Before he could start apologizing again, Sephiroth raised a hand and waved that all off. Then he sank down in his seat again, staring at but not really seeing the screens floating about them. “No, it’s a valid point, and anyway I…appreciate your…concern. Though I may be slow to realize what it is, but…” Sephiroth pressed two fingers into the top of his nose “…this won’t be a clear formulation, but hopefully it’ll be coherent enough. Zack. I don’t accept what Vincent does to me as beneficial to my well-being, and I’d rather he stopped. And there is enough evidence that…he somewhat knows how he acts is morally wrong, and possibly also wrong for his own well-being.”

“But he does it anyway, and honestly, I don’t see him as a masochist any more than I see you,” Zack said. He scooted forward on his seat, slid back, and then repeated the motion. “Look, even if he doesn’t enjoy doing it, I don’t think he really hates it either. That gets him closer to sadist than to normal.”

“Maybe not in the classical sense. I never asked Smecker to explain those concepts in a way that wasn’t flippant, and I can’t now.” Sephiroth dragged his fingers down either side of his nose, then took them away from his face as he gave himself a shake. “But anyway, what he’s doing now is a little less important than the evidence that he used to act…differently. That in the past he has chosen to…”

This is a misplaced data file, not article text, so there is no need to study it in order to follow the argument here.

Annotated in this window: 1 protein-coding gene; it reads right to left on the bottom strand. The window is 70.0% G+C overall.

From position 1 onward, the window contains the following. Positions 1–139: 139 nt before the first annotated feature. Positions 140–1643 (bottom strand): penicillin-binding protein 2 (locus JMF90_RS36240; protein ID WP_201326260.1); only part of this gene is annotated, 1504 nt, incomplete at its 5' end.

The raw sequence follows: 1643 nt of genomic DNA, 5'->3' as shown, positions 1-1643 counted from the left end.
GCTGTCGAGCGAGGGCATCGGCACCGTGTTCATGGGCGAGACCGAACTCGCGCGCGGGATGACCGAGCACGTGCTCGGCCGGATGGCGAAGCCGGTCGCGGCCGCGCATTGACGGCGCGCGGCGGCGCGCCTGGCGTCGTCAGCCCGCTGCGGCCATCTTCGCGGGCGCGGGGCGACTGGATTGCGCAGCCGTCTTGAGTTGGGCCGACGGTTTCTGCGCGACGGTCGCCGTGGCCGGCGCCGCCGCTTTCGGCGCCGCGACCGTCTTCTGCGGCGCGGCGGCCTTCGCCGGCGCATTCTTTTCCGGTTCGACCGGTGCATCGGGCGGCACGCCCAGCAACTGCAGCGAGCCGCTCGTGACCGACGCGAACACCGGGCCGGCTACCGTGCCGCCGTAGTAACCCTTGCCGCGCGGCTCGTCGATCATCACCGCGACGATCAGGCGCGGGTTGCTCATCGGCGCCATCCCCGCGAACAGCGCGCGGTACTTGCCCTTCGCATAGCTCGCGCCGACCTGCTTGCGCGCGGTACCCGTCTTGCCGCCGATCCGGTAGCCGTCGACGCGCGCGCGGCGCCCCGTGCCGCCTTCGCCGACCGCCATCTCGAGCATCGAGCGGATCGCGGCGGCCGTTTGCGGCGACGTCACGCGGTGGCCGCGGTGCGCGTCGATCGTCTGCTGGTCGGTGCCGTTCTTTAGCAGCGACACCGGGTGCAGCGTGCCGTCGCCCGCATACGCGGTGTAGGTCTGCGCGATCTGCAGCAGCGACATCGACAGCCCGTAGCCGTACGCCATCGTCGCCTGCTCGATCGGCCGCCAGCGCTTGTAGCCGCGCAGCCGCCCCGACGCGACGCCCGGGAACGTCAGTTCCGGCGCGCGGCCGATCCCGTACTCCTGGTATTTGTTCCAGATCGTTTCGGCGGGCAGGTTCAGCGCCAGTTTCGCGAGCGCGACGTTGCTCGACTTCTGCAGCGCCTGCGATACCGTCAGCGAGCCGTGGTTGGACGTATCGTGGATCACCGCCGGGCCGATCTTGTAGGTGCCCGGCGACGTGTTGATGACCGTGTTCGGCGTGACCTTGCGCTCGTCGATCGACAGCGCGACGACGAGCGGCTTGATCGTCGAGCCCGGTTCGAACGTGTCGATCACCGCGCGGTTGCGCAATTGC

“…act nice?” Now Zack was staring at Sephiroth as if Sephiroth was incomprehensible instead of merely confusing. It was a common enough expression on others, but not on him and its presence on his face was startlingly irritating to Sephiroth. “Fuck, are you hoping that he’s suddenly going to change his tune? Because—”

Sephiroth slashed his hand through the air, and forcefully enough so that Masamune almost began to extend from it again. He immediately dropped his hand to his leg and pressed down hard on it, gritting his teeth as he worked to suppress that impulse.

“He could have been my father,” he eventually said. His voice wasn’t entirely free of his frustration, but it sounded sufficiently articulate to get his meaning across. “He’s not, but he’s had the span of my lifetime to move on from that point and he hasn’t. Therefore I don’t think it’s very likely that he will do so if left to his own devices.”

“But you think he’s persuadable? That’s still being hopeful, Sephiroth,” Zack said.